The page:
Calling the past back into the present is a tricky endeavor. In music, it can often lead to the opposite of what a band intended, leaving their music derivative rather than innovative. However, for those bands who manage to skillfully reach back to bring some part of what made past greats so great, inspiration, power and success await. This balancing is very hard to achieve: one must needs delicately inject influences from favorite acts into one’s own style, being careful not to tip the scale in the past’s favor. Haken are, for this reviewer at least, a prime example of how long this balance takes to achieve. Their previous releases, namely the wildly celebrated The Mountain, always flew just short of being true classics, worthy of the mainstream, classical progressive metal banner which had been thrust upon them or which was taken up gladly by the band. The scales tipped ever so slightly in imitation’s direction, with the overbearing presence of one great band which need not be named here.
But slowly, ever since that release, a sea-change has been overtaking Haken. Restoration, that intriguing retrospective, already held tell-tale signs of growth and maturation, of a more sober look towards past influences. And now, these initial buds have flowered into Affinity, the culmination of what Haken has been building towards in the nearly ten years of their existence. Affinity is not necessarily “better” than previous releases but it’s certainly more complete, more fully realized and executed. It is steeped deep in clearly stated influences but manages to be its own creation. It is fun and energetic without being simplistic. And its progressive without sliding into the mindless drivel that is often born from the blind and unchecked desire to innovate at any cost. It is, simply put, a well made album which straddles the boundaries between progressive rock, metal and Haken. It channels Rush, Genesis, Camel and more modern bands with equal ease, creating a truly wide canvas of progressive influences.
Let us begin our more detailed investigation with “1985”. Skipping the somewhat anthem-like first track (and the first single released), a closer look at “1985” affords us more insight into the album. It’s where Haken begin to truly dig in to what this album is for them. This statement of purpose begins with a guitar, bass and drum combination that almost, but not quite, quotes Yes‘s “Owner Of A Lonely Heart”, introducing a wild, child-like verve to the track’s progression. The synths that are then introduced, coupled with the drum sound, are a heady combination between mid-career Dream Theater (there, I said it) sensibilities and ideas that belong on video clips from the early MTV years. One receives the imagery of hair bands, pop ensembles and outrageous outfits, imagery which works very, very well with the cheer of the opening passages.
To these are introduced the modern day, Haken-bred touches in the form of chugged riffs, tricky leads and guitar/keys unisons. But, in the presence of the earlier influences, these are uplifted far past any strength they might have had on their own. What would have been simple and commonplace is made unique and exciting when coupled with the other, more unique directions otherwise present in the track. This blend is the adhesive which keeps Affinity together, which constructs something far more stable than any mountain. Look at “Bound By Gravity” for example, the wonderfully epic closing track. One of the best tracks on Affinity, it isn’t marked by the expertise or the innovation of any of its specific parts but rather by the whole that is brought together between them and their brightly tinted outlook and the darker themes of the previous track, “The Endless Knot”.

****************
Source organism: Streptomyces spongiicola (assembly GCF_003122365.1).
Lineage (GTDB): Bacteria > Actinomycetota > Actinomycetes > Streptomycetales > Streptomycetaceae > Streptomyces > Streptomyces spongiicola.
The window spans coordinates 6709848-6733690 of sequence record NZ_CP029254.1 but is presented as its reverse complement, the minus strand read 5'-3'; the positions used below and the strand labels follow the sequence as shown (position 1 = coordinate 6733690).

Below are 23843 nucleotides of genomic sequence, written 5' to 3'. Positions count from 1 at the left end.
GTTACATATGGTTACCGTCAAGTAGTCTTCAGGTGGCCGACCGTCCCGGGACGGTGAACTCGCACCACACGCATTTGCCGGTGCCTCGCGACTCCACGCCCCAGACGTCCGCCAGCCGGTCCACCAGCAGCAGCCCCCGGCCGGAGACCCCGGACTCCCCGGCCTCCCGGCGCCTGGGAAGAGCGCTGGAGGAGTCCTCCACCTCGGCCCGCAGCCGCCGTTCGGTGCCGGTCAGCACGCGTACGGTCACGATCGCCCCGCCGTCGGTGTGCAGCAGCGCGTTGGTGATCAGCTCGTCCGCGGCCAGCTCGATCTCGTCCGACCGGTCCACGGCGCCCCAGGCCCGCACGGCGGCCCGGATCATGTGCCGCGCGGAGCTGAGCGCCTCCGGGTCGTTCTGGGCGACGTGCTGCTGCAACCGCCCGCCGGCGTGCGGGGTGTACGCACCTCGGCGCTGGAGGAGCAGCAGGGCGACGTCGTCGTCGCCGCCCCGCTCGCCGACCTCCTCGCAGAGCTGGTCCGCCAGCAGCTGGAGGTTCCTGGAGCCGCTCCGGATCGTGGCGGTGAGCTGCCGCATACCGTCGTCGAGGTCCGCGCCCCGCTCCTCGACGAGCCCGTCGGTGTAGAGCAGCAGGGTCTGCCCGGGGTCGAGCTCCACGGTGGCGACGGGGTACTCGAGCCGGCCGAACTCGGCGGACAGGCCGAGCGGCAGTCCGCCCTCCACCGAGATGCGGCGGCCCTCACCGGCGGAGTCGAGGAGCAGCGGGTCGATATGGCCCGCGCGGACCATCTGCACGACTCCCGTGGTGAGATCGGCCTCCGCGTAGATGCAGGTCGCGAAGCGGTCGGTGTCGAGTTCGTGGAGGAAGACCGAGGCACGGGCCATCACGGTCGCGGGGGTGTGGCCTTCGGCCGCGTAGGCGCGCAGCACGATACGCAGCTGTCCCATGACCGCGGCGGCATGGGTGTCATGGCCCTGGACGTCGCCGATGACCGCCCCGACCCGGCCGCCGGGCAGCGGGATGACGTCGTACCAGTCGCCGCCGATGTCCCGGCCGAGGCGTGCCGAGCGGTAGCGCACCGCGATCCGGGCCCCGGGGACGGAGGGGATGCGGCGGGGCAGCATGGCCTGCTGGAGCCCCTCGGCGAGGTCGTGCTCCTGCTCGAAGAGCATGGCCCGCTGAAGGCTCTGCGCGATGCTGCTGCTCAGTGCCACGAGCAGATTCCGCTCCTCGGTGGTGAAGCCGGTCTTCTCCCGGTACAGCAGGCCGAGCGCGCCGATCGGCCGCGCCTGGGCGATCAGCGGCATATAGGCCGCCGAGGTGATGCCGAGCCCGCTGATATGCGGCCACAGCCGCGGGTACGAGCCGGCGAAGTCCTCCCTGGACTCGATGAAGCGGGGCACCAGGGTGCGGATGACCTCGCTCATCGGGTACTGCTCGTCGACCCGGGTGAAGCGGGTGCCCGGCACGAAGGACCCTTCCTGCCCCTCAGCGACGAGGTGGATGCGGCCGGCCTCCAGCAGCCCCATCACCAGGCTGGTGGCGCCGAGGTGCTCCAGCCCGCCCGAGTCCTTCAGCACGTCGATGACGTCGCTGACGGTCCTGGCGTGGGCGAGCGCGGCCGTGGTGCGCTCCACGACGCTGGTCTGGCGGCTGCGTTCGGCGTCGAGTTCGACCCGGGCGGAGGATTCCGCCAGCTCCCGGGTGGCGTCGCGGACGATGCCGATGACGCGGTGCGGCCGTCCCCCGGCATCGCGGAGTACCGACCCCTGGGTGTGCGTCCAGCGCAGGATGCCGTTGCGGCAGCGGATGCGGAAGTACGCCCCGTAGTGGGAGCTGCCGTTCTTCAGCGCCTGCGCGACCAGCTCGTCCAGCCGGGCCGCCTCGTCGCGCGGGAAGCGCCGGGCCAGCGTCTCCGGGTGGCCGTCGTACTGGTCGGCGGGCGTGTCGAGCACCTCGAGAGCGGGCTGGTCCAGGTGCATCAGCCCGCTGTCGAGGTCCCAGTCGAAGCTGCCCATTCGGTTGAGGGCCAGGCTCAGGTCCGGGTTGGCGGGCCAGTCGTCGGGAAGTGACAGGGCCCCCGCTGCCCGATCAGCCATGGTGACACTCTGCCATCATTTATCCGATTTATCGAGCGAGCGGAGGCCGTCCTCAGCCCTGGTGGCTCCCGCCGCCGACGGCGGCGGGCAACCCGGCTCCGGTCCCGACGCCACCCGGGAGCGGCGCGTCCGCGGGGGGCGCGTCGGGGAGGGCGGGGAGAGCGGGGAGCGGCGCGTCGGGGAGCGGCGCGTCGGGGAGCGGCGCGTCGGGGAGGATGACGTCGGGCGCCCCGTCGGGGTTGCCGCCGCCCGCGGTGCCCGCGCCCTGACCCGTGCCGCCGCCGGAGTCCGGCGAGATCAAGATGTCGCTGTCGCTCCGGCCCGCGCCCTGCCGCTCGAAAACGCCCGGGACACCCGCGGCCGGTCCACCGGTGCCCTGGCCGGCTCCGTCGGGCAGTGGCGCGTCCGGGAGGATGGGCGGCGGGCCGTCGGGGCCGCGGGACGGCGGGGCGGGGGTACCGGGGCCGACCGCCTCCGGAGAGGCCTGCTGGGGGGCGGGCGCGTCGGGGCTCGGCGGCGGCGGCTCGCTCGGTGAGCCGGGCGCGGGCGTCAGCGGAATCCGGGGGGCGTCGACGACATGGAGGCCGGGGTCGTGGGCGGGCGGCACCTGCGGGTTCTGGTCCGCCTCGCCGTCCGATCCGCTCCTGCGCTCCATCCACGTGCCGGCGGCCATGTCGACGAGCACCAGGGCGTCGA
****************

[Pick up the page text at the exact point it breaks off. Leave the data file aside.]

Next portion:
For those who have no interest in these plays on theme, lighting and genre (I suppose they do exist), this album has plenty of Haken “just doing their thing”. “The Architect” for example, a fifteen minute track located in the middle of the album in classic progressive metal fashion. So too are the opening drum poly-rhythms, runaway scales and other progressive metal trappings. The track is basically a study in the trope of the That One Heavy Track we know and love from progressive metal. It is this album’s “Fatal Tragedy”, a prolonged and aggressive sojourn in the darker side of the album. It even includes some growls after its trippy, ambient middle passage.
But, unlike their previous works, this isn’t the point of the album. Sure, you can lose yourself in these rituals of worship if you’d like. But the strength of the album lies in the places where Haken depart from these familiar trappings of self-subjugation and turn towards creating something new from the pieces of the ideas that have gone before them. Affinity is patchwork; it is quilt; it is weaving. It is multiple threads coming together from out of the past and, unlike their previous works, no single weave being given utmost weight. In that one-trick stead there is collaboration, exultation and celebration of the fantastic genre that is progressive rock/metal and the numerous joy-filled moments it has given us. This album then, and not their previous, is the one which bestows upon Haken the role of standard bearer, of the knight-warrior, of the Atlas carrying the weight of the world-genre. This album, with its cheery hints towards the greats (listen to “Earthrise” and tell me you can’t hear Phil Collins) is the one which makes us proud to say that Haken are fast becoming (or have already become) the face of classic progressive metal today.